In certain early Christian books pretending to high antiquity the final fire is dwelt upon. The fourth book of the Sibylline oracles, which is assigned to the reign of Titus or Domitian (and is appealed to upon this point by Justin Martyr in his Apology) says (172–177):

εἰ δʼ οὔ μοι πείθοισθε κακόφρονες

πῦρ ἔσται κατὰ κόσμον ὅλον

φλέξει δὲ χθόνα πᾶσαν, ἅπαν δʼ ὀλέσει γένος ἀνδρῶν

καὶ πάσας πόλεας ποταμούς θʼ ἅμα ἠδὲ θάλασσαν,

ἐκκαύσει δέ τε πάντα, κόνις δʼ ἔσετʼ αἰθαλόεσσα.

There is a longer description in the later second book of the oracles (196–213). It is pretty clear that this book derives its matter very largely from the Apocalypse of Peter, in which we now know that the burning of the world was described at some length. See the Additional Note, p. lvii.

Justin Martyr also appeals to a book called Hystaspes as agreeing with the Sibyl. This we no longer possess, but we can tell from scattered quotations that it was a prophecy revealed to an ancient king of the Medes; it seems to have been Christian, and quite early in date.

Another early book which speaks of this, in words which recall 2 Peter, is the so-called Second Epistle of Clement (really a sermon of the second century): cap. xvi. γινώσκετε δὲ ὅτι ἔρχεται ἤδη ἡ ἡμέρα τῆς κρίσεως ὡς κλίβανος καιόμενος (Malachi 4:1 ἰδοὺ ἡμέρα ἔρχεται καιομένη ὡς κλίβανος) καὶ τακήσονταί τινες (corrupt: perhaps αἱ δυνάμεις) τῶν οὐρανῶν (Isaiah 34:4 and Apocalypse of Peter, quoted above), καὶ πᾶσα ἡ γῆ ὡς μόλιβος ἐπὶ πυρὶ τηκόμενος, καὶ τότε φανήσεται τὰ κρύφια καὶ φανερὰ ἔργα τῶν ἀνθρώπων. Can this last clause (καὶ τότε φανήσεται κ.τ.λ.) be taken as showing that the writer actually had 2 Peter before him, and that his copy of it read εὑρεθήσεται? One is tempted to guess that this was the case, and that he interpreted τὰ ἐν αὐτοῖς ἔργα εὑρεθήσεται as meaning “the works that are therein shall be manifested.”

It is not practicable to trace the gradual growth of the belief: but it did grow, and in later times at least, when the Sibylline oracles and other such books were forgotten, the passage in 2 Peter became the authoritative one on the subject.

Verse 6

6. διʼ ὦν. I am inclined (in spite of the fact that the word is rather remote in position) to think that οὐρανοί is the antecedent of ὧν. “There were heavens … by means of which the old world was deluged.” The other alternative, that the two “waters” are the antecedent, also yields a fairly good sense. Mayor with one good cursive MS. reads διʼ ὂν and refers it to λόγος. De Zwaan [1909] agrees.

ὁ τότε κόσμος, cf. ἀρχαιὸς κόσμος, 2 Peter 2:5. The human beings who perished at the Flood are primarily meant.

Verse 7

7. οἱ δὲ νῦν οὐρανοί. He seems to speak of the Flood as if it had destroyed heaven and earth (in the Book of Enoch hyperbolical language of that kind is used of the Flood lxxxiii. 3, in a vision “the heaven collapsed and was borne off and fell to the earth”): and it may have been his view that the upper firmament did fall in and overwhelm the earth. But the general run of thought seems to be this. Of old the heavens were the means of destruction: in the future the heavens themselves will be destroyed (by fire).

τεθησαυρισμένοι πυρί, stored up—reserved—for fire; not stored with fire, which would mean that there was fire latent in them which would some day burst forth and consume them. That was the belief of Valentinus, a great heretical teacher of cent. ii.

τηρούμενοι κ.τ.λ. Cf. 2 Peter 2:4; 2 Peter 2:9.

Verse 8

8. ὑμᾶς, emphatic, opposed to αὐτούς in 2 Peter 3:5.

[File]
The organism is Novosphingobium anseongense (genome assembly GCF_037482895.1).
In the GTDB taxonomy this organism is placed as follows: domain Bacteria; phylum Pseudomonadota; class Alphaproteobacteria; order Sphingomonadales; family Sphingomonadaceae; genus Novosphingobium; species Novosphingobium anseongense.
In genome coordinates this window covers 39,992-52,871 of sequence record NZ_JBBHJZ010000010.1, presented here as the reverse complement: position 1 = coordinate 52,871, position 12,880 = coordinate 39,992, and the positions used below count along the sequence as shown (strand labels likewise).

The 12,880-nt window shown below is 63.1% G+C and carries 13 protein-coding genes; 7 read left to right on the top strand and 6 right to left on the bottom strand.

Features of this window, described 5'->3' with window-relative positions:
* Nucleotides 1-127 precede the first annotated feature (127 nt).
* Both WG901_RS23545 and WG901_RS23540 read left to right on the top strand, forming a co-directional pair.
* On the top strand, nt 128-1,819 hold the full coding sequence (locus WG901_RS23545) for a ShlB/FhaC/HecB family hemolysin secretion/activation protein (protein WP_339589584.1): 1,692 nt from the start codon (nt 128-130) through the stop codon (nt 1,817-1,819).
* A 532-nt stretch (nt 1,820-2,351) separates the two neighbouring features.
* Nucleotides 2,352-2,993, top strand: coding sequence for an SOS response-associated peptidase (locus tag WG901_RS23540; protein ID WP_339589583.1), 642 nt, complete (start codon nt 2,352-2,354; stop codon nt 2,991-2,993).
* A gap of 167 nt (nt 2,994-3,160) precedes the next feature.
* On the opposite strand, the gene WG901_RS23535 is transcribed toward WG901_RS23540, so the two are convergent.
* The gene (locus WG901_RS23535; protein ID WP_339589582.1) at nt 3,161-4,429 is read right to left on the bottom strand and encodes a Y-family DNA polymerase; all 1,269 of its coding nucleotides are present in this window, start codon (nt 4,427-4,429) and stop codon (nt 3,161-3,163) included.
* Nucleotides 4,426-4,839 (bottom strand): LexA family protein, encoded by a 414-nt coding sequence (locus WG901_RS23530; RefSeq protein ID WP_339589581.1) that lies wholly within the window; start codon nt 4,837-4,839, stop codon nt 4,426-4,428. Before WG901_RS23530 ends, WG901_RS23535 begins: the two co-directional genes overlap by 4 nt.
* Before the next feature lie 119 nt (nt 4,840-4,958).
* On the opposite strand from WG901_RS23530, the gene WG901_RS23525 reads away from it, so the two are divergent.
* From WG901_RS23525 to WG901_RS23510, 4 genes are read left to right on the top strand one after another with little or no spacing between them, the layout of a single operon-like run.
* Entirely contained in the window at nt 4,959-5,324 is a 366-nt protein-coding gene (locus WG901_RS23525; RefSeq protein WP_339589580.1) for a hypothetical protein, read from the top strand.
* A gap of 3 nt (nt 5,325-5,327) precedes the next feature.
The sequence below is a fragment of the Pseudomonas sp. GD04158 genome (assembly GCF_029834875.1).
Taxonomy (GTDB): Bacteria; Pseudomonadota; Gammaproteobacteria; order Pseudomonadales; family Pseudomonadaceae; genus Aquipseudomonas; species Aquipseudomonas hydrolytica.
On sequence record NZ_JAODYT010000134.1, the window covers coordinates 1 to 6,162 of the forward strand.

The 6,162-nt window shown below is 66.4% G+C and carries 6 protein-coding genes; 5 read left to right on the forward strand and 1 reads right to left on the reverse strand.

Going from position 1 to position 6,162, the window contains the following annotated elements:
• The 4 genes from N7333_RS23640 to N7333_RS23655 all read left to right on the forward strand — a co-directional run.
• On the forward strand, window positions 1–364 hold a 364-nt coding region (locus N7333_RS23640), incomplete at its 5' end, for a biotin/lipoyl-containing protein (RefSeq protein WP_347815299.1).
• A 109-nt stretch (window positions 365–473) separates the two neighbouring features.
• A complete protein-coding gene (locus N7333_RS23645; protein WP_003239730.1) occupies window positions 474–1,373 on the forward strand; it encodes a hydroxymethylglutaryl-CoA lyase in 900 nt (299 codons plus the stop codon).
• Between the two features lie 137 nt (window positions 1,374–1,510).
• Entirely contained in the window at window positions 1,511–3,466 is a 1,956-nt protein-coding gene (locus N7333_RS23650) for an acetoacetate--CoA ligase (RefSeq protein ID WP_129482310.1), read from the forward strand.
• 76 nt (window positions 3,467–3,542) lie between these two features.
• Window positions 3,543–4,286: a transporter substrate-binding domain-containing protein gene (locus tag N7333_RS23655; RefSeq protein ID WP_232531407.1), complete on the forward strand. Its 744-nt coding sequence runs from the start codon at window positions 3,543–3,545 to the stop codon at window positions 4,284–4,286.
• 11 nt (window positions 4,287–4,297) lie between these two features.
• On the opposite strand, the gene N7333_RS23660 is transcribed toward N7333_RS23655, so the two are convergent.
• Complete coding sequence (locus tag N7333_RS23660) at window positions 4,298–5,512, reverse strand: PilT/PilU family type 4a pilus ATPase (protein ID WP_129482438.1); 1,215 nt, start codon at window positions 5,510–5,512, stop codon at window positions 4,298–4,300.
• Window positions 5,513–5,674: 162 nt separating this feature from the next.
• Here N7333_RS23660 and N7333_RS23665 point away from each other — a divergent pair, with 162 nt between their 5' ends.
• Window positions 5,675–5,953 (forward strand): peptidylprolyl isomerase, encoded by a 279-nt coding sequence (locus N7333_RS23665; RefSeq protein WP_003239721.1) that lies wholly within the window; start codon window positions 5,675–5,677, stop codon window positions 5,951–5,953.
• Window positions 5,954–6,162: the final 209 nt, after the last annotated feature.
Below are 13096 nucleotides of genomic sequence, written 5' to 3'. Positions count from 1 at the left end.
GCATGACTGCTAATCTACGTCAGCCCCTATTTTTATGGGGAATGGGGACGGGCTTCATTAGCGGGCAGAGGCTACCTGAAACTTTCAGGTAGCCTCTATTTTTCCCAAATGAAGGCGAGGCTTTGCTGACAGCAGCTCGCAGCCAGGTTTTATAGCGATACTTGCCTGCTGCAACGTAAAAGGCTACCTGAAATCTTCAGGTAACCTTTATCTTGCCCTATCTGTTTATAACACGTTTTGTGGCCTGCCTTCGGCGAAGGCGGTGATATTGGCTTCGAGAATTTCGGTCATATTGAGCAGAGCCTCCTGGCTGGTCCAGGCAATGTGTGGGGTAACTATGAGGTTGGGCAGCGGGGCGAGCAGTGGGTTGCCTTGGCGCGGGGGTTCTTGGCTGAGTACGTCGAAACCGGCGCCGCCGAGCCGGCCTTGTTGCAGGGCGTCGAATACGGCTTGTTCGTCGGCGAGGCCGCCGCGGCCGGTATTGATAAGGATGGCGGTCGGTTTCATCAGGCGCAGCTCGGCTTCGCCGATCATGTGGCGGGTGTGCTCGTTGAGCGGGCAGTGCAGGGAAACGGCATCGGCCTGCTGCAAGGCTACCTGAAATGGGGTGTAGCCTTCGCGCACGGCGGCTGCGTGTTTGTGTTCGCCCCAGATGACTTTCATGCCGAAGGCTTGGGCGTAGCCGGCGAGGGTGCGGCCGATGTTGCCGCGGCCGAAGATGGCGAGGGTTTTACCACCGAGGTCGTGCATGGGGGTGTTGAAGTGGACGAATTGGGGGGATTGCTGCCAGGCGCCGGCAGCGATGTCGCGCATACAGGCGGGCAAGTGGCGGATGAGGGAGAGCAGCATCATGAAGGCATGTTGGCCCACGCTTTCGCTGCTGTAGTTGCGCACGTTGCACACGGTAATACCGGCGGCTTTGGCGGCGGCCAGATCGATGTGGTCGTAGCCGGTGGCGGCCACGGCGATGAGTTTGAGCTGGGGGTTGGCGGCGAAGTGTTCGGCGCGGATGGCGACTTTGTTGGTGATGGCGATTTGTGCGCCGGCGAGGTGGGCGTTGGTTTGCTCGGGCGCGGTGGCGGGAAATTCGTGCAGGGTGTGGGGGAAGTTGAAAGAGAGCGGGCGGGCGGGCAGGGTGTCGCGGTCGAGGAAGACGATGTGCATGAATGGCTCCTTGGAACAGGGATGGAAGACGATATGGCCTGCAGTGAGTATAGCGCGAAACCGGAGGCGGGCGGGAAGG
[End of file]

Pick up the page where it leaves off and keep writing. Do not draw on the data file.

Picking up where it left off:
Not only are the mockers mistaken as to the immutability of the world: they forget also (but you must not) that time is nothing in God’s sight. He delays His vengeance in mercy, but it will come.

μία ἡμέρα κ.τ.λ. The words go back to Psalms 90:4 χίλια ἔτη ἐν ὀφθαλμοῖς σου ὡς ἡ ἡμέρα ἡ ἐχθὲς ἥτις διῆλθεν, καὶ φυλακὴ ἐν νυκτί.

The writer does not apply the words in a sense which very usually attached to them among Jews and Christians. The belief arose (we cannot exactly trace by what steps), that since the world had been created in six days, and since a day and a thousand years are in God’s sight the same, so it would last six thousand years; and, as at creation the seventh day of rest followed, so the six thousand years would be succeeded by a seventh thousand of Sabbatical rest, the Millennium, as it is commonly called. We cannot dwell upon the importance of the belief in a Millennium: but the text before us was constantly invoked in support of that belief.

Verse 9

9. βραδύνει with a genitive only here: it is compared with the use of ἁμαρτάνω, ὑστερεῖν, λείπεσθαι.

μακροθυμεῖ. Cf. 1 Peter 3:20 ἀπειθήσασιν ὅτε ἀπεξεδέχετο ἡ τοῦ θεοῦ μακροθυμία ἐν ἡμέραις Νῶε.

εἰς ὑμᾶς. Evidence is divided here both as to the preposition and the pronoun.

εἰς BCKLP Armenian, one Egyptian version.

διʼ אA 3 good cursives, Latin, one Egyptian version (the older), Syriac, Aethiopic.

ὑμᾶς אABCP, most versions.

ἡμᾶς KL, later Egyptian version.

μὴ βουλόμενός τινας ἀπολέσθαι ἀλλὰ πάντας κ.τ.λ. The first clause is emphasized greatly in Ezekiel 18. With the second we may compare 1 Timothy 2:4 τοῦ σωτῆρος ἡμῶν θεοῦ ὃς πάντας ἀνθρώπους θέλει σωθῆναι καὶ εἰς ἐπίγνωσιν ἀληθείας ἐλθεῖν.

Verse 10

10. Ἥξει δὲ ἡμέρα Κυρίου ὡς κλέπτης. This must have been a commonplace of Apocalyptic prophecy. We have the image in the eschatological discourse of our Lord, Matthew 24:43 “If the goodman of the house had known in what watch (of the night) the thief would come” and again in Luke 12:39. In 1 Thessalonians 5:2, Ye know clearly ὅτι ἡμέρα Κυρίου ὡς κλέπτης ἐν νυκτὶ οὕτως ἔρχεται (whence the MSS. CKL add ἐν νυκτί here). Revelation 3:3 ἥξω ὡς κλέπτης, Revelation 16:15 ἰδοὺ ἔρχομαι ὡς κλέπτης.

οἱ οὐραναὶπαρελεύσονται. Mark 13:31 ὁ οὐρανὸς καὶ ἡ γῆ παρελεύσονται. The destruction of the heavens, which were thought of as a solid firmament arched over the earth, is spoken of in Isaiah 34:4 καὶ ἑλιγήσεται ὁ οὐρανὸς ὡς βιβλίον. This whole verse of Isaiah seems to have been introduced into the Apocalypse of Peter. It is quoted in Revelation 6:13-14 καὶ ὁ οὐρανὸς ἀπεχωρίσθη ὡς βιβλίον ἑλισσόμενον and in the Sibylline oracles III. 81 ὁπόταν θεὸς αἰθέρι ναίων | οὐρανὸν εἱλίξῃ καθʼ ἅπερ βιβλίον εἱλεῖται.